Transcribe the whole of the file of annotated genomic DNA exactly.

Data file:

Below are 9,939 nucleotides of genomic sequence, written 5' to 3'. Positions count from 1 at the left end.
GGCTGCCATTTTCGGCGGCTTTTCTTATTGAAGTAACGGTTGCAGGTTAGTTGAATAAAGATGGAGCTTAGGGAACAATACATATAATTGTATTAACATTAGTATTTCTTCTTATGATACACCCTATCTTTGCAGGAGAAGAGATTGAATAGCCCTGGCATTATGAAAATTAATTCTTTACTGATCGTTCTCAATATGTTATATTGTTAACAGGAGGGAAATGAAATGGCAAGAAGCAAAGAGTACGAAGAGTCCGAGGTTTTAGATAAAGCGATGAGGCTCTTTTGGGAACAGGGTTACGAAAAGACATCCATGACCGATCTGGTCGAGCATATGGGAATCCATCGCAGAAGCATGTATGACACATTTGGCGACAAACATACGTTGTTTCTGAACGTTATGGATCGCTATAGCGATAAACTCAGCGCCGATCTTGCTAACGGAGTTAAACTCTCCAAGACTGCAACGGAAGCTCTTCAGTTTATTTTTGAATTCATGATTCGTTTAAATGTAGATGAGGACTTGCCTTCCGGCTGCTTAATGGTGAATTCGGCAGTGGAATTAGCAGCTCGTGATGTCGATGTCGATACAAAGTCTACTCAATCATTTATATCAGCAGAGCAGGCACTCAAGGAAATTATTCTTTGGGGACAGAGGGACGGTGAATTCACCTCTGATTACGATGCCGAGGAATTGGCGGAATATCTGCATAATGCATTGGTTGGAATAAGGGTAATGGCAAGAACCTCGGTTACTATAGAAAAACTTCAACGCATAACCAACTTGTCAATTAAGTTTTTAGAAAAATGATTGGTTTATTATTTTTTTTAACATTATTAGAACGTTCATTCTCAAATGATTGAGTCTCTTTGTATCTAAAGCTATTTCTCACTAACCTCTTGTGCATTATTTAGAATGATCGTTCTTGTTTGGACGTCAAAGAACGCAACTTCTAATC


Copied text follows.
Below are 9,939 nucleotides of genomic sequence, written 5' to 3'. Positions count from 1 at the left end.
GGCTGCCATTTTCGGCGGCTTTTCTTATTGAAGTAACGGTTGCAGGTTAGTTGAATAAAGATGGAGCTTAGGGAACAATACATATAATTGTATTAACATTAGTATTTCTTCTTATGATACACCCTATCTTTGCAGGAGAAGAGATTGAATAGCCCTGGCATTATGAAAATTAATTCTTTACTGATCGTTCTCAATATGTTATATTGTTAACAGGAGGGAAATGAAATGGCAAGAAGCAAAGAGTACGAAGAGTCCGAGGTTTTAGATAAAGCGATGAGGCTCTTTTGGGAACAGGGTTACGAAAAGACATCCATGACCGATCTGGTCGAGCATATGGGAATCCATCGCAGAAGCATGTATGACACATTTGGCGACAAACATACGTTGTTTCTGAACGTTATGGATCGCTATAGCGATAAACTCAGCGCCGATCTTGCTAACGGAGTTAAACTCTCCAAGACTGCAACGGAAGCTCTTCAGTTTATTTTTGAATTCATGATTCGTTTAAATGTAGATGAGGACTTGCCTTCCGGCTGCTTAATGGTGAATTCGGCAGTGGAATTAGCAGCTCGTGATGTCGATGTCGATACAAAGTCTACTCAATCATTTATATCAGCAGAGCAGGCACTCAAGGAAATTATTCTTTGGGGACAGAGGGACGGTGAATTCACCTCTGATTACGATGCCGAGGAATTGGCGGAATATCTGCATAATGCATTGGTTGGAATAAGGGTAATGGCAAGAACCTCGGTTACTATAGAAAAACTTCAACGCATAACCAACTTGTCAATTAAGTTTTTAGAAAAATGATTGGTTTATTATTTTTTTTAACATTATTAGAACGTTCATTCTCAAATGATTGAGTCTCTTTGTATCTAAAGCTATTTCTCACTAACCTCTTGTGCATTATTTAGAATGATCGTTCTTGTTTGGACGTCAAAGAACGCAACTTCTAATC